DOJ asks Supreme Court to uphold military imposter law

[JURIST] Attorneys for the US Department of Justice (DOJ) [official website] on Thursday asked the US Supreme Court [official website] to uphold a controversial law that makes it illegal to falsely claim to be a decorated military veteran. The Stolen Valor Act [text, PDF], enacted in 2005, makes it a federal crime for an individual to "falsely represent[] himself or herself, verbally or in writing, to have been awarded any decoration or medal authorized by Congress for the Armed forces of the United States, any of the service medals or badges awarded to the members of such forces, the ribbon, button, or rosette of any such badge, decoration, or medal, or any colorable imitation of such item[.]" Violations are subject to fines and up to a year in jail.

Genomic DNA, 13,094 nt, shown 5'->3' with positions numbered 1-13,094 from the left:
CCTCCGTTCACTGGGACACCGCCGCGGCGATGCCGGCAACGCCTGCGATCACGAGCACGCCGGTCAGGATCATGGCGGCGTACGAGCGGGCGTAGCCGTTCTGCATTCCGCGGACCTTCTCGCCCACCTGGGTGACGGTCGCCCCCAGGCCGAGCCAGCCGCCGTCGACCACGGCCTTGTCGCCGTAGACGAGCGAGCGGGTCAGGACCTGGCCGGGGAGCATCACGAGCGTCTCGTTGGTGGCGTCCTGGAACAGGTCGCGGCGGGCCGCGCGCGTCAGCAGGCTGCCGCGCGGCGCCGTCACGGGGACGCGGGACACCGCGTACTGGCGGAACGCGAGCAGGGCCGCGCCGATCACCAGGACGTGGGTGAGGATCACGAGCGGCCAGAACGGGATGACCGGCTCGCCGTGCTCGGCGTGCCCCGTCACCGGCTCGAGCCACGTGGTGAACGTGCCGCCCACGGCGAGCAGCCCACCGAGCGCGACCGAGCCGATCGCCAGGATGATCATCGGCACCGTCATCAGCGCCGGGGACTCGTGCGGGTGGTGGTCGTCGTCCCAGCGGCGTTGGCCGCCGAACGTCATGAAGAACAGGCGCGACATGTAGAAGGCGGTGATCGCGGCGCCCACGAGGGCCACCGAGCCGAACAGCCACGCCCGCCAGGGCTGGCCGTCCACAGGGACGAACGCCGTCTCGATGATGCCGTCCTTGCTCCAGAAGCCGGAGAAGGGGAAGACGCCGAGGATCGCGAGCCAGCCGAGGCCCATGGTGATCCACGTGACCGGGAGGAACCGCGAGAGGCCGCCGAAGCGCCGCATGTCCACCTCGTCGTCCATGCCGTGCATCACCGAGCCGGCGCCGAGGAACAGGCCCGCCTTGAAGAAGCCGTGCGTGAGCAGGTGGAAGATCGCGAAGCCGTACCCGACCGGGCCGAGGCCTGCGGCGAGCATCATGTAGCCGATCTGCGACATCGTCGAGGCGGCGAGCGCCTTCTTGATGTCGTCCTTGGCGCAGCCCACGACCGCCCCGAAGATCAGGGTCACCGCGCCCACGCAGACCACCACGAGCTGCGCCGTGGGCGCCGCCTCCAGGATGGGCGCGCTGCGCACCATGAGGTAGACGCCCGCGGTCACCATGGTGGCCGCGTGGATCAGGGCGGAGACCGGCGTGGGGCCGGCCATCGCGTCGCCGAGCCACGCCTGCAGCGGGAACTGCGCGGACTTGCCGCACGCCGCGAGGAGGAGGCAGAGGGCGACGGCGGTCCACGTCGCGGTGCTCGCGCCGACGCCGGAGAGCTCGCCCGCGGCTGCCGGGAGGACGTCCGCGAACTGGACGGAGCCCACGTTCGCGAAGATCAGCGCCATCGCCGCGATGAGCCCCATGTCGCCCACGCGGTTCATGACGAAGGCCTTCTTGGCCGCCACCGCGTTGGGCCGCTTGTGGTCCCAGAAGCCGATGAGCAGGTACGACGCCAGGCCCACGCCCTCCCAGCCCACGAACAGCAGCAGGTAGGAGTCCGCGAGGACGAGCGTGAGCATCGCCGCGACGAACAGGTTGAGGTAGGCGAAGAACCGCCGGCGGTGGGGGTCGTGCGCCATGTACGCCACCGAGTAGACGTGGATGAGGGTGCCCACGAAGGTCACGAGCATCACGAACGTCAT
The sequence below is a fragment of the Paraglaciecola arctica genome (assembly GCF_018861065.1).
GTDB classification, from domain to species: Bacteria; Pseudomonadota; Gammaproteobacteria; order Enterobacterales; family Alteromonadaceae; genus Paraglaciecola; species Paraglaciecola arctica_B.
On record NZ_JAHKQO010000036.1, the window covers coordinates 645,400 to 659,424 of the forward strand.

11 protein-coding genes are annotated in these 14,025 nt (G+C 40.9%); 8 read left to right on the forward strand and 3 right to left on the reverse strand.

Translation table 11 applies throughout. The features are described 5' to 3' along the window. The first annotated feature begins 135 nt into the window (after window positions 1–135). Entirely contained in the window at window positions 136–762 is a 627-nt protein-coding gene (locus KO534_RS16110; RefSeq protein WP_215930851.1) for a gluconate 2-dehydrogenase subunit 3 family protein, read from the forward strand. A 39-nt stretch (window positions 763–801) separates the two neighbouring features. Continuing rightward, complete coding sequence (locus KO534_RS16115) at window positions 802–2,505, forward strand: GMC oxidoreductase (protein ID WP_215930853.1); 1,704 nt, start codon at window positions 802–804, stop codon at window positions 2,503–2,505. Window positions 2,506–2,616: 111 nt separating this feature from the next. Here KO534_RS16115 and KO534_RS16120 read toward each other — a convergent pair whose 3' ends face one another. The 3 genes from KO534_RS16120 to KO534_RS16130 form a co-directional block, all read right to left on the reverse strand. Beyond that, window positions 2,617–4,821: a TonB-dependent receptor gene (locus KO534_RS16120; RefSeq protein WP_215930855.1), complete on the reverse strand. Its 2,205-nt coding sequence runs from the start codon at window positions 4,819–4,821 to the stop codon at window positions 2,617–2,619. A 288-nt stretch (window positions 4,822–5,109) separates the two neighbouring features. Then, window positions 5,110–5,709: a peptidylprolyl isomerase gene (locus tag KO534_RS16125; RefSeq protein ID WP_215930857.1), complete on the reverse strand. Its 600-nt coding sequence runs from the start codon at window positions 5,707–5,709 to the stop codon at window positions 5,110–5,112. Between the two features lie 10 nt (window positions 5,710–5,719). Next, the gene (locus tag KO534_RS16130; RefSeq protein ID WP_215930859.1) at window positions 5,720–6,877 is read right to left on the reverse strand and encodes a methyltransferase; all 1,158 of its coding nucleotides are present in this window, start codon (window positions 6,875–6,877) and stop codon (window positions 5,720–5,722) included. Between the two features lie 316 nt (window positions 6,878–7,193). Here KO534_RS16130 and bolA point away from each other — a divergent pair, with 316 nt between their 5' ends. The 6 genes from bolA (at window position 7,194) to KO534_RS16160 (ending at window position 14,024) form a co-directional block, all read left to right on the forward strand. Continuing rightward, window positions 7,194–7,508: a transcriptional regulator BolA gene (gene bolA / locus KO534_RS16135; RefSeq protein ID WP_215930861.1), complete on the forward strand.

The law has been challenged in federal courts in Colorado and California. The appeal to the Supreme Court comes in the case of US v. Alvarez [materials], in which the US Court of Appeals for the Ninth Circuit [official website] declared the law unconstitutional [JURIST report] last August. Although the panel conceded that Congress's intentions were "praiseworthy," it found that the law required courts to "extend inapposite case law to create an unprecedented exception to First Amendment guarantees" and was "not narrowly drawn" enough to survive First Amendment scrutiny. Alvarez was arrested after he gave a speech before the Three Valley Water District board of directors in California, to which he had recently been admitted, in which he claimed to be a retired marine and the recipient of the Congressional Medal of Honor. In Colorado, the US Court of Appeals for the Tenth Circuit [official website] awaits arguments in the case of US v. Strandlof [ACLU materials]. Rick Strandlof was arrested in 2009 after he founded a veterans' club in Colorado Springs and claimed to have been awarded the purple heart.

 

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